After they were all mounted, he reached out to offer Buck his hat as Chris and Vin started first down the road. Buck nodded, and he opened his mouth, saying something, but Chris was already moving, Vin right behind him, and the clatter of their horses' hooves drowned out whatever words Buck had said. Nathan and Ezra were next heading out of the livery fence and into the road, but by the time they left the town behind, dust clouding in their wake, Buck was in the lead.

Taking point to rescue his friend.

And as they came upon the stage and the men of Achilles' band firing on it as it made the wide, dangerous turn to head back to town, Josiah knew before he could even see clearly that it was JD at the reins.

JD might not know what a hero was, and Buck might not know what it was to be left behind, but at the end of the day, as they made their way back to town, Josiah knew it didn't matter, not now.

Hours later, as he nodded goodnight to Tiny and started out of the livery doors toward the church, he was surprised to find Buck standing on the stairs, his back to the street. Buck and JD had been up to their usual banter on the ride back, and the last Josiah could remember, they'd been teasing Ezra about his upcoming rematch with Big Lester, which was probably going on right this minute at the saloon.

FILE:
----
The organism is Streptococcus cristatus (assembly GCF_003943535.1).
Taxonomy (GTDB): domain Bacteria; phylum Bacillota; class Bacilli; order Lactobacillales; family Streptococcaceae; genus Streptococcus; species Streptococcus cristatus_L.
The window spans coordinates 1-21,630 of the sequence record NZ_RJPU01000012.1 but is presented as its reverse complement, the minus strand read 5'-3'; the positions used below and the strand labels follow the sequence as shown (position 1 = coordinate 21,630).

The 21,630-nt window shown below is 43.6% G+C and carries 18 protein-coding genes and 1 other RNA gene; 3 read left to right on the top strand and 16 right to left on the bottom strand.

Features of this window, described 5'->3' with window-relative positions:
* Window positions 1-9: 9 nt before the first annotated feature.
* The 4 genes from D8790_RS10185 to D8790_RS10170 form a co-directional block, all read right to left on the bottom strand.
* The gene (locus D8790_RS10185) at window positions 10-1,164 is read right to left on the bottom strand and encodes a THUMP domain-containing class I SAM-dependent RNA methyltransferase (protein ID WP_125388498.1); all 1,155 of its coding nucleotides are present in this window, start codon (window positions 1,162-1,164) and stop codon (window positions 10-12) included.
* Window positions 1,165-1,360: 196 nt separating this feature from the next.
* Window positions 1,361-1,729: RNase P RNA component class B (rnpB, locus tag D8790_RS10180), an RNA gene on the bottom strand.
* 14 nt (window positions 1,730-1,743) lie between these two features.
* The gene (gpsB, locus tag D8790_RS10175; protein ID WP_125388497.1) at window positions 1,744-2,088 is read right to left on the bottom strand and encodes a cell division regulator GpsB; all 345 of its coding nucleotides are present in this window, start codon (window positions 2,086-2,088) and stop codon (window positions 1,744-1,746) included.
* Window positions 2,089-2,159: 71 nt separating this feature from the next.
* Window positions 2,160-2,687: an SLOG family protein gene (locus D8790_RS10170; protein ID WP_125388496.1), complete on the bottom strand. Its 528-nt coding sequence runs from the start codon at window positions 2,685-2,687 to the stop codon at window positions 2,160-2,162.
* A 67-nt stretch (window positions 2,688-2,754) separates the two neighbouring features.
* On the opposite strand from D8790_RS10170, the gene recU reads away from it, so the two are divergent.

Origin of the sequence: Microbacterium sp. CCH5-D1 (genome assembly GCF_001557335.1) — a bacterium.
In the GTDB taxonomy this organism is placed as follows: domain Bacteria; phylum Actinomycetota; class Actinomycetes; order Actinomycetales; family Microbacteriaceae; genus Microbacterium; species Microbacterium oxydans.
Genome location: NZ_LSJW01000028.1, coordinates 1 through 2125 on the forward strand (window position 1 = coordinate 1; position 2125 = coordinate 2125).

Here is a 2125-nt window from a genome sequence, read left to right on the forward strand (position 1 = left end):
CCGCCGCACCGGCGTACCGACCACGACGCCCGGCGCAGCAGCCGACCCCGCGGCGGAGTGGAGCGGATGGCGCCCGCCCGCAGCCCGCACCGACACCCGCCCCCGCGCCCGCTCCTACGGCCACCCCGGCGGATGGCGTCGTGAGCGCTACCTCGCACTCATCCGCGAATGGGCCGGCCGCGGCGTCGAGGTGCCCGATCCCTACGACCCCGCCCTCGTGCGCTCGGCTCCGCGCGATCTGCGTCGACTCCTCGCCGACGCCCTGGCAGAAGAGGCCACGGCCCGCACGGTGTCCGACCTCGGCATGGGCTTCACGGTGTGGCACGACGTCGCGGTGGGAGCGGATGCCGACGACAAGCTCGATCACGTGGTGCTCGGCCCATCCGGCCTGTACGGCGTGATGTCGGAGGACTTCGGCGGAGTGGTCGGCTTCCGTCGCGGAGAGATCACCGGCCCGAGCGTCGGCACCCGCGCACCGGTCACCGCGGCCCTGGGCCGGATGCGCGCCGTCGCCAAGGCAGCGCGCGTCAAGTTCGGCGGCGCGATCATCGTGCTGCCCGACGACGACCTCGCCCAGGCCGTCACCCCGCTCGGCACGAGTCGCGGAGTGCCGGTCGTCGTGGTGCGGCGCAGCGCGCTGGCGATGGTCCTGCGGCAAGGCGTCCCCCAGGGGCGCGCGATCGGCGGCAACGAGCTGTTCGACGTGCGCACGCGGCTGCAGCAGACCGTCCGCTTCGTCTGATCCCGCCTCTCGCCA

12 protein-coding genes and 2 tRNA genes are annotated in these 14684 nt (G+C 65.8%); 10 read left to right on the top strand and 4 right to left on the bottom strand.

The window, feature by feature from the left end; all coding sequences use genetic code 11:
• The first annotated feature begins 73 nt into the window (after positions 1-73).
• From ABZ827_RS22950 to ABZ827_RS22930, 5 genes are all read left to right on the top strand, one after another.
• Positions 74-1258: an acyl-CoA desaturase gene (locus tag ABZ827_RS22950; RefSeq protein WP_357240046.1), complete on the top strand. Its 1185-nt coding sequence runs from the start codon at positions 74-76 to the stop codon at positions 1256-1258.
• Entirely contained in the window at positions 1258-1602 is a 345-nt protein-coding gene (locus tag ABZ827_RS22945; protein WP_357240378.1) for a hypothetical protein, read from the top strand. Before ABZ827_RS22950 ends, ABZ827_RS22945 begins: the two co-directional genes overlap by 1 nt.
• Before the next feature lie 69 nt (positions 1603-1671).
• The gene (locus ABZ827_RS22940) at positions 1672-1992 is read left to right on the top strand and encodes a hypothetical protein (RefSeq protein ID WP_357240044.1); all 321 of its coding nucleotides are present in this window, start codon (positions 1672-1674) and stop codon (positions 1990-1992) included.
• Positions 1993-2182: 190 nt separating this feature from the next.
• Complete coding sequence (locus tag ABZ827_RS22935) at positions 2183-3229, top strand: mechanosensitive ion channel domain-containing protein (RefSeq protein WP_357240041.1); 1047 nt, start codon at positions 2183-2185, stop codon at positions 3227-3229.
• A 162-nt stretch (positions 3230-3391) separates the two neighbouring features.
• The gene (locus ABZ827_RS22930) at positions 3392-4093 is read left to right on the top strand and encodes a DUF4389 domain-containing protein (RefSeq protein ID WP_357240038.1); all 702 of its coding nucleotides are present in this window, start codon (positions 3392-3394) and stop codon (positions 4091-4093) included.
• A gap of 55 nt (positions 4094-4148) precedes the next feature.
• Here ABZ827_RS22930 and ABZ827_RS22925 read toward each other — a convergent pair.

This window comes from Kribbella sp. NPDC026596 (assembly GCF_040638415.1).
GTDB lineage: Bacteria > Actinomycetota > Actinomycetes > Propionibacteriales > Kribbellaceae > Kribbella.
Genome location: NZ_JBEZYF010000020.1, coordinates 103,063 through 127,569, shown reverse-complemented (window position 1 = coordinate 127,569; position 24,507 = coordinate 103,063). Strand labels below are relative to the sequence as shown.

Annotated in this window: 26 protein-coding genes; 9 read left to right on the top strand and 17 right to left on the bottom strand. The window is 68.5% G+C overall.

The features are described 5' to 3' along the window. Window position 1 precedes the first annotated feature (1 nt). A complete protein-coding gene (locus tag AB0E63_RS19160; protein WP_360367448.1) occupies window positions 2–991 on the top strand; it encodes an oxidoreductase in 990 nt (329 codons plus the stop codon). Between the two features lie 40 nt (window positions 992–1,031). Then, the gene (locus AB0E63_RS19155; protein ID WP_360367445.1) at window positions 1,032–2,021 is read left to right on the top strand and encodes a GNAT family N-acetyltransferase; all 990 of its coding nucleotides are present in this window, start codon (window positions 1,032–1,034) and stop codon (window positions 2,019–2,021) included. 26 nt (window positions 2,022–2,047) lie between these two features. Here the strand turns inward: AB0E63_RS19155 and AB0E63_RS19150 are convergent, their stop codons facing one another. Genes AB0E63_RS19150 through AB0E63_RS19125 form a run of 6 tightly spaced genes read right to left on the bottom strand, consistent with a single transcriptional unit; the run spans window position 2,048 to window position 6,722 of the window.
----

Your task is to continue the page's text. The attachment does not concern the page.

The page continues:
"Evening, Buck," he said as he drew near, and he almost chuckled as Buck whirled, barely catching his balance on the stairs. "You can go on in, no need for an invitation."

"There you are," Buck said unnecessarily, but he turned as Josiah stepped past him and opened the church door.

"Here I am," Josiah agreed, taking off his hat as he stepped inside. Candles still burned, lighting much of the room, and he paused for a few seconds, staring at them and giving a short prayer of thanks for their safe return. And for their success. Apparently, St. Jude had been listening.

Buck cleared his throat, and Josiah stepped forward, leaving Buck room to come in. "What brings you here on a fine night like tonight?" Josiah asked, walking the familiar steps along the aisle. Behind him, Buck shuffled, and Josiah heard the door close, but he didn't glance back. Instead, he looked at the candles, counting to see which ones had gone out.

"What I said earlier," Buck said slowly, "about Chris - I mean, you know I don't - well - "